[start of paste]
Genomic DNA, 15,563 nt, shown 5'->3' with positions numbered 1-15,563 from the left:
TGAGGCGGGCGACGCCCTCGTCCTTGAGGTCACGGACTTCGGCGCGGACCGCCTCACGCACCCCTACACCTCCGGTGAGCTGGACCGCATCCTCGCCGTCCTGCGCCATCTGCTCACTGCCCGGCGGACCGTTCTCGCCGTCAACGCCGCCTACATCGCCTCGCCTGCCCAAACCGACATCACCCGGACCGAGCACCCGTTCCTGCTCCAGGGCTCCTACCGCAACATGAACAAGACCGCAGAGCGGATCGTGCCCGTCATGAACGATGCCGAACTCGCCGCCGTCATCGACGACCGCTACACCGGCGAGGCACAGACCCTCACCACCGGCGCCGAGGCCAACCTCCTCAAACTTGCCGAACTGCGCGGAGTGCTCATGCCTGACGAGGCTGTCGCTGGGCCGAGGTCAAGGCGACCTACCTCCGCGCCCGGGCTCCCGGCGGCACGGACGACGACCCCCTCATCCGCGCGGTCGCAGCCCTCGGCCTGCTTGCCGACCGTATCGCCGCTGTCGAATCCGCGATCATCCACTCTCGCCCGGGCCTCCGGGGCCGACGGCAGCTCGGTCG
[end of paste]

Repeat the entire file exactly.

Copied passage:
Genomic DNA, 15,563 nt, shown 5'->3' with positions numbered 1-15,563 from the left:
TGAGGCGGGCGACGCCCTCGTCCTTGAGGTCACGGACTTCGGCGCGGACCGCCTCACGCACCCCTACACCTCCGGTGAGCTGGACCGCATCCTCGCCGTCCTGCGCCATCTGCTCACTGCCCGGCGGACCGTTCTCGCCGTCAACGCCGCCTACATCGCCTCGCCTGCCCAAACCGACATCACCCGGACCGAGCACCCGTTCCTGCTCCAGGGCTCCTACCGCAACATGAACAAGACCGCAGAGCGGATCGTGCCCGTCATGAACGATGCCGAACTCGCCGCCGTCATCGACGACCGCTACACCGGCGAGGCACAGACCCTCACCACCGGCGCCGAGGCCAACCTCCTCAAACTTGCCGAACTGCGCGGAGTGCTCATGCCTGACGAGGCTGTCGCTGGGCCGAGGTCAAGGCGACCTACCTCCGCGCCCGGGCTCCCGGCGGCACGGACGACGACCCCCTCATCCGCGCGGTCGCAGCCCTCGGCCTGCTTGCCGACCGTATCGCCGCTGTCGAATCCGCGATCATCCACTCTCGCCCGGGCCTCCGGGGCCGACGGCAGCTCGGTCG